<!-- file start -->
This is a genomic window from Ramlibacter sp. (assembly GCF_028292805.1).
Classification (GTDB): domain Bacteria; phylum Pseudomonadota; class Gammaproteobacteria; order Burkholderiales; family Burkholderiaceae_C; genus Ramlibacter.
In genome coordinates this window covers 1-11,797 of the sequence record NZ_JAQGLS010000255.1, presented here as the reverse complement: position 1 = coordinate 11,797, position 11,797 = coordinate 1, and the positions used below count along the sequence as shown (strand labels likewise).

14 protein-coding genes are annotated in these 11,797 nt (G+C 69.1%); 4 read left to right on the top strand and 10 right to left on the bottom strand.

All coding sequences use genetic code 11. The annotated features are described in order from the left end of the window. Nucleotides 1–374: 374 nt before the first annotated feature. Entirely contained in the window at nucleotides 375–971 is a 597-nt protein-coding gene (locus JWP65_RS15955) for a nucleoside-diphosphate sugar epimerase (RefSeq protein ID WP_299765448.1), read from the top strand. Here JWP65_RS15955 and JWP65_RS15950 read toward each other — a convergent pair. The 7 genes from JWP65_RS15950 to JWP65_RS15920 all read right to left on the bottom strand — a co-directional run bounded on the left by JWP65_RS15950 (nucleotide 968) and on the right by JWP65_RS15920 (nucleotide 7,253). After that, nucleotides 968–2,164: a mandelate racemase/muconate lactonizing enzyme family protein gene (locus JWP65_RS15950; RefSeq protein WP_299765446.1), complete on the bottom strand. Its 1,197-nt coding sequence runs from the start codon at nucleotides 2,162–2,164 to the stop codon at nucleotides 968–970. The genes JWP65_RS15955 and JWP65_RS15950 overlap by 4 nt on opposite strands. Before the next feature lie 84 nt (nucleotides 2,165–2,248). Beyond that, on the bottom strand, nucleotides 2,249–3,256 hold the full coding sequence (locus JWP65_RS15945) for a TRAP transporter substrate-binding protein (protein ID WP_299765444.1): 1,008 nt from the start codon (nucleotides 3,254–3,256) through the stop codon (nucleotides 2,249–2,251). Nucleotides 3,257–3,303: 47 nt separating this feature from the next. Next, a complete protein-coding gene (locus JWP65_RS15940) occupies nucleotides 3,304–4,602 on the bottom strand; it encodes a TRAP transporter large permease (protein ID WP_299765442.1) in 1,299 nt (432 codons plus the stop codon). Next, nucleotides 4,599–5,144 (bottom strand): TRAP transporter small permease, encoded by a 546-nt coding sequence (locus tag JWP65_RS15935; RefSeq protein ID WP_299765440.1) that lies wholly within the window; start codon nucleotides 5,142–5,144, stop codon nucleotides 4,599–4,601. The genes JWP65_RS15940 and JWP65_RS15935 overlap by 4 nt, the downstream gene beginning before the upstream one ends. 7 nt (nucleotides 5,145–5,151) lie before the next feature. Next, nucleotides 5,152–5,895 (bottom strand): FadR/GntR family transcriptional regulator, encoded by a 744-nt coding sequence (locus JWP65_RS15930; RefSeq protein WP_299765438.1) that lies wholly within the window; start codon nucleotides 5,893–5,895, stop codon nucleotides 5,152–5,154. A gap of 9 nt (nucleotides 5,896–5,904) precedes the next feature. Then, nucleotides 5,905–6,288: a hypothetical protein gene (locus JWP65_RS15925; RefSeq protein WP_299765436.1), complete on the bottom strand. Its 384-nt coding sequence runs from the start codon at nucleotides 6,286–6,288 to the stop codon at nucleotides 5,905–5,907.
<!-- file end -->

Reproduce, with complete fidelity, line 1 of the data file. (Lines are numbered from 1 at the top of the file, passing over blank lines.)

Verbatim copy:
This is a genomic window from Ramlibacter sp. (assembly GCF_028292805.1).